On December 3, 2018, Nexstar announced it would acquire the assets of Chicago-based Tribune Media—which has owned Fox affiliate WXIN (channel 59) since July 1996 and CBS affiliate WTTV since July 2002—for $6.4 billion in cash and debt. Nexstar is precluded from acquiring WXIN and WTTV/WTTK directly or indirectly, as FCC regulations prohibit common ownership of more than two stations in the same media market, or two or more of the four highest-rated stations in the market. (Furthermore, any attempt by Nexstar to assume the operations of WXIN and WTTV/WTTK through local marketing or shared services agreements may be subject to regulatory hurdles that could delay completion of the FCC and Justice Department's review and approval process for the acquisition.) As such, Nexstar was required to sell two of the stations (including one ranking in the top four in ratings; WTTV and WTTK counting as one station) to a separate, unrelated company to address the ownership conflict, potentially creating two new duopolies. On April 8, 2019, it was announced that Circle City Broadcasting (owned by DuJuan McCoy of Indianapolis, the principal owner of Bayou City Broadcasting, which acquired WEVV-TV in 2014), would acquire WISH and WNDY for $42.5 million; the sale was completed on September 19, 2019.
The station's digital signal is multiplexed:
|Channel||Video||Aspect||PSIP short name||Programming|
|23.1||720p||16:9||My INDY||Main WNDY-TV programming / MyNetworkTV|
In October 2002, WNDY began transmitting a digital signal on UHF channel 32. WNDY-TV shut down its analog signal, over UHF channel 23, on June 12, 2009, the official date in which full-power television stations in the United States transitioned from analog to digital broadcasts under federal mandate. The station's digital signal continued to broadcast on its pre-transition UHF channel 32. Through the use of PSIP, digital television receivers display the station's virtual channel as its former UHF analog channel 23. The station's former analog-era channel 23 allocation was then used by Muncie PBS member station WIPB (channel 49) for its post-transition digital signal.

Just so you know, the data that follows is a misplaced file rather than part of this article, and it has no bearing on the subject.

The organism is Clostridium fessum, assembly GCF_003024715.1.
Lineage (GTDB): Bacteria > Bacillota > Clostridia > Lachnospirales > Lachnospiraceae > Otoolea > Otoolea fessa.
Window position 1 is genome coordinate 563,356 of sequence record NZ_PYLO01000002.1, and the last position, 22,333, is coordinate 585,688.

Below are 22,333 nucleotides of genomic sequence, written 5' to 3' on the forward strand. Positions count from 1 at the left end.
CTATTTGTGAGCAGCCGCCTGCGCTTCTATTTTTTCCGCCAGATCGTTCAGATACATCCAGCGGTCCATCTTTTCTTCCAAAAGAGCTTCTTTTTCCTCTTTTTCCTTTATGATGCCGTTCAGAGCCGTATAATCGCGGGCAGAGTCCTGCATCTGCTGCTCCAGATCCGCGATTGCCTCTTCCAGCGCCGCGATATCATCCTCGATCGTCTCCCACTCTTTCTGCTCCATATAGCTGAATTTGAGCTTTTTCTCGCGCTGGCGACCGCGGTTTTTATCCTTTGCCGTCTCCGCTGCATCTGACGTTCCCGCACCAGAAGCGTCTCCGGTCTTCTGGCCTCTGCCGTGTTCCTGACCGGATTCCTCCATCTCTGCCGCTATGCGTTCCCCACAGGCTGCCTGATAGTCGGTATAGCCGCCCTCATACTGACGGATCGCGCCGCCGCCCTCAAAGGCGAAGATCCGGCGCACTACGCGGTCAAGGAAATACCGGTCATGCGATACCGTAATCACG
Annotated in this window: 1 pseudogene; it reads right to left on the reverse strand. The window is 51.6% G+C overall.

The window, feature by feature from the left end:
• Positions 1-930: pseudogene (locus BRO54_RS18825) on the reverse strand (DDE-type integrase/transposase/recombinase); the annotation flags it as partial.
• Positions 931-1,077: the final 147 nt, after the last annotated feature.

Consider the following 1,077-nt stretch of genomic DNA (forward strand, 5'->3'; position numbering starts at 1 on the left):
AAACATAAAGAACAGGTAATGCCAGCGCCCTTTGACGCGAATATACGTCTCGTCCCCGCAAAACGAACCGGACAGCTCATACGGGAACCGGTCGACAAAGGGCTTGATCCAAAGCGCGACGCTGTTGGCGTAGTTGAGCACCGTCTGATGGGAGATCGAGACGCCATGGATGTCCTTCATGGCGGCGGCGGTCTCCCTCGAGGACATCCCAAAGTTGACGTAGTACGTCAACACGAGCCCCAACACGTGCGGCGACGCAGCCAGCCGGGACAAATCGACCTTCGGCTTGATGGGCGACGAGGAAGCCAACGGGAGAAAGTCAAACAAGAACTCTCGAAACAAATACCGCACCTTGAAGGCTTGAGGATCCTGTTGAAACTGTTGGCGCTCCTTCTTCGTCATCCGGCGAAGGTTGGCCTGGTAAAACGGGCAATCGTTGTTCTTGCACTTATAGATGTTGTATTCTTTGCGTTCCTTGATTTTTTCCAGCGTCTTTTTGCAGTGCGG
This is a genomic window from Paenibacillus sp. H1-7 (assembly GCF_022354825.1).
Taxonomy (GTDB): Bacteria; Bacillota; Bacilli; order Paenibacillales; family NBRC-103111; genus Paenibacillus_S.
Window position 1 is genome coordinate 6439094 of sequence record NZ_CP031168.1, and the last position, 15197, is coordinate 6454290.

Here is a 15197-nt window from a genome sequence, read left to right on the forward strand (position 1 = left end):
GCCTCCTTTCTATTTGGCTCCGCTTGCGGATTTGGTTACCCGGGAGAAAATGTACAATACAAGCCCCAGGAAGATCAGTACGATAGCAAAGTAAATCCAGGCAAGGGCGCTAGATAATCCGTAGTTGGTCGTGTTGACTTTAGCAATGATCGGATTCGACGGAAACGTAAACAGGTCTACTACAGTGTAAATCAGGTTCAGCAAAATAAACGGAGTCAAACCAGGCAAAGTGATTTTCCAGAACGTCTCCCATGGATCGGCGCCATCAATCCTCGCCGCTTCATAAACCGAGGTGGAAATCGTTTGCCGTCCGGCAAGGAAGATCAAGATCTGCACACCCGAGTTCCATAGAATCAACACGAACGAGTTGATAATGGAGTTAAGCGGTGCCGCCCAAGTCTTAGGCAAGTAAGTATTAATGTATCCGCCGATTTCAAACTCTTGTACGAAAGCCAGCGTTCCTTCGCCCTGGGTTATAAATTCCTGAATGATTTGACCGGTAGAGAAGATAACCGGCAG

Syndicated programs broadcast by WNDY include The Doctors, Hot Bench and The Real. WNDY carried the Saturday edition of CBS This Morning, with the last broadcast on December 27, 2014, and the weekend editions of the CBS Evening News and the second half-hour of Face the Nation both ending on December 28, 2014, in lieu of WISH-TV (in the case of the former two programs, WISH declined to air them in order to run expanded Saturday morning and weekend 6:00 p.m. newscasts). Occasionally as time permitted, WNDY aired other CBS programs that WISH-TV was unable to air due to extended breaking news or severe weather coverage, or other special programming, including certain NCAA Men's Basketball Championship games when more than one team of local interest is playing. As a result of WISH-TV losing the CBS affiliation, WNDY also stopped airing select CBS programs after December 28, 2014 (WTTV cleared the entire CBS schedule upon joining the network on January 1, 2015).
The Hoosier Lottery awarded WNDY the rights to televise its daily drawings the following year, assuming the contract from WTTV, which had been airing the drawings since 1989; WTTV would regain the broadcast contact to the drawings in 1999, before losing them again when the lottery discontinued the televised draws in 2001.